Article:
Today I went to a bookshop in West Hampstead and bought two "blind date" books for my friend's birthday. Wrapped in brown paper with a description of the book written on the outside, the customer does not know which book they are purchasing until they take it home and open it. This was the perfect gift to get someone I do not know well, an old work acquaintance who recently moved to London. I think this idea is so smart because it is not necessarily selling a book based on its merit, but rather selling the element of surprise. Suzy did not know what story awaited her, and neither did I! The experience of putting fate into the hands of the bookshop is an experience of trust, and in doing so, the customer lets themselves be swept away by whichever story is underneath the wrapping.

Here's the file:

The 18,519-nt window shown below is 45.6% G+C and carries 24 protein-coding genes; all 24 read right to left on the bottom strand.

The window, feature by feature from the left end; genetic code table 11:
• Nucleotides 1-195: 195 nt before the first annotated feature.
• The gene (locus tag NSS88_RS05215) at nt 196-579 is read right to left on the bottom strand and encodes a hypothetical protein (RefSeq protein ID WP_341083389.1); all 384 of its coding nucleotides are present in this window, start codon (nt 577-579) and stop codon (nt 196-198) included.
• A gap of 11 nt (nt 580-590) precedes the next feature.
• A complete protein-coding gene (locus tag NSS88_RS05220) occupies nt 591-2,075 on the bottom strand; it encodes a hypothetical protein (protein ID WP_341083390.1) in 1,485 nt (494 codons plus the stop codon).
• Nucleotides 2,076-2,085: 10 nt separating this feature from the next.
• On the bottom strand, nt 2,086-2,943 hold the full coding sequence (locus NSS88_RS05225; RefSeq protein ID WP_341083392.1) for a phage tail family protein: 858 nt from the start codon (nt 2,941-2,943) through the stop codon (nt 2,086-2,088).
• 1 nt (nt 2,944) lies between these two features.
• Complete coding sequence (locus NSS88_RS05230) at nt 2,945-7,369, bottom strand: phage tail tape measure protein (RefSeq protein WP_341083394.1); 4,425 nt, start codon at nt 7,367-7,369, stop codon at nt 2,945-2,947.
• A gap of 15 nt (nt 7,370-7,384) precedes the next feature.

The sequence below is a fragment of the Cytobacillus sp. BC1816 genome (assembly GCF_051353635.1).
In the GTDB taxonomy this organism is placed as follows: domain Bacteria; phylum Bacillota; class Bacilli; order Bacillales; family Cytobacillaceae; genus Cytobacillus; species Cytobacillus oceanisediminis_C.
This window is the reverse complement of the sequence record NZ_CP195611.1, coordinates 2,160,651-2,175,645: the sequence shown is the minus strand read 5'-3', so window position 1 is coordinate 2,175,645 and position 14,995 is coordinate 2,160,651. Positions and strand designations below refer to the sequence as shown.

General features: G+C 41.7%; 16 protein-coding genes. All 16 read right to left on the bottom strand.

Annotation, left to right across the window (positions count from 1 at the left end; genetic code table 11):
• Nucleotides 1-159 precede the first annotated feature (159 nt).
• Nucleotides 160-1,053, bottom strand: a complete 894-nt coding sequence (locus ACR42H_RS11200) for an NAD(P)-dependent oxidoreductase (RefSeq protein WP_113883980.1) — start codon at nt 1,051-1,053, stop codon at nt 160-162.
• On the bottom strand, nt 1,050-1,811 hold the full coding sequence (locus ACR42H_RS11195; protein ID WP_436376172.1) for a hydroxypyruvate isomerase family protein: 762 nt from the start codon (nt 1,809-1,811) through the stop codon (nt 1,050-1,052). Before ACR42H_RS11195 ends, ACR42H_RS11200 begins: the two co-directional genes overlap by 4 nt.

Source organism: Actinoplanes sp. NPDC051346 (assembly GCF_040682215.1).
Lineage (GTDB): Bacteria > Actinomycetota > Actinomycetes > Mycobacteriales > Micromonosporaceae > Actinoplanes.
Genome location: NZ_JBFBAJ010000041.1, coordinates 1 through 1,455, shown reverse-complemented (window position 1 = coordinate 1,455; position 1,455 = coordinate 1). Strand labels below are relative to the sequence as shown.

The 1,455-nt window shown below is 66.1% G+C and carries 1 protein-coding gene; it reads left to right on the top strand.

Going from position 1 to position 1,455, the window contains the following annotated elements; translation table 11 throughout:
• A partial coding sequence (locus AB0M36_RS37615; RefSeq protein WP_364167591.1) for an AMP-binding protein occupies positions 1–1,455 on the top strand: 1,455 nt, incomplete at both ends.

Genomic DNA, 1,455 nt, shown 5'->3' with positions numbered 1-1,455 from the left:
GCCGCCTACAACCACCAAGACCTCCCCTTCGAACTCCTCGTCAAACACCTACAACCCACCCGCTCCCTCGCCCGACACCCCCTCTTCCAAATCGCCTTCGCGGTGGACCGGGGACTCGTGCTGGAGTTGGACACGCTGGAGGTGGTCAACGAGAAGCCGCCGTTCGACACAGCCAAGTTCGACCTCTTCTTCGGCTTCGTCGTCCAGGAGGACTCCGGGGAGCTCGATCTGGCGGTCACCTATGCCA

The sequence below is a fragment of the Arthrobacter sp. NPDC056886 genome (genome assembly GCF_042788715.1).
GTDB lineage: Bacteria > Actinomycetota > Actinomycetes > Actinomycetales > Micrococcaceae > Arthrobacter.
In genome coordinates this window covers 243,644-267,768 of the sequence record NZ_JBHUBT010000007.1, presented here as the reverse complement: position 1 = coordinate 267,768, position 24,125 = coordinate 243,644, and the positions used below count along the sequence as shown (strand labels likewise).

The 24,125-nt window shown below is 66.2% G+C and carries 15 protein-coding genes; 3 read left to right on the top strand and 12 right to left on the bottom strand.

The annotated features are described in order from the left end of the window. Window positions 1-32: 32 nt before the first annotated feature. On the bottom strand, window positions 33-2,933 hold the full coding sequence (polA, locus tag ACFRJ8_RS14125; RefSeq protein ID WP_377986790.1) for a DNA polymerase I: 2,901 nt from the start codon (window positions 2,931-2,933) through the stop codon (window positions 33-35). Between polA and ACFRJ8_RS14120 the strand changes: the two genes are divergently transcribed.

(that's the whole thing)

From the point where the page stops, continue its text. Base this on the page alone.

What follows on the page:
A site-specific children's show in a bookshop, the audience does not know which classic story they will see until they arrive. Hosted by an old, wise bookseller, the emcee guides the children through the process of choosing the story (not based on its cover, but rather by the story's essence) and then tells the story only to have the story come alive in the space through special effects, puppetry, and projections.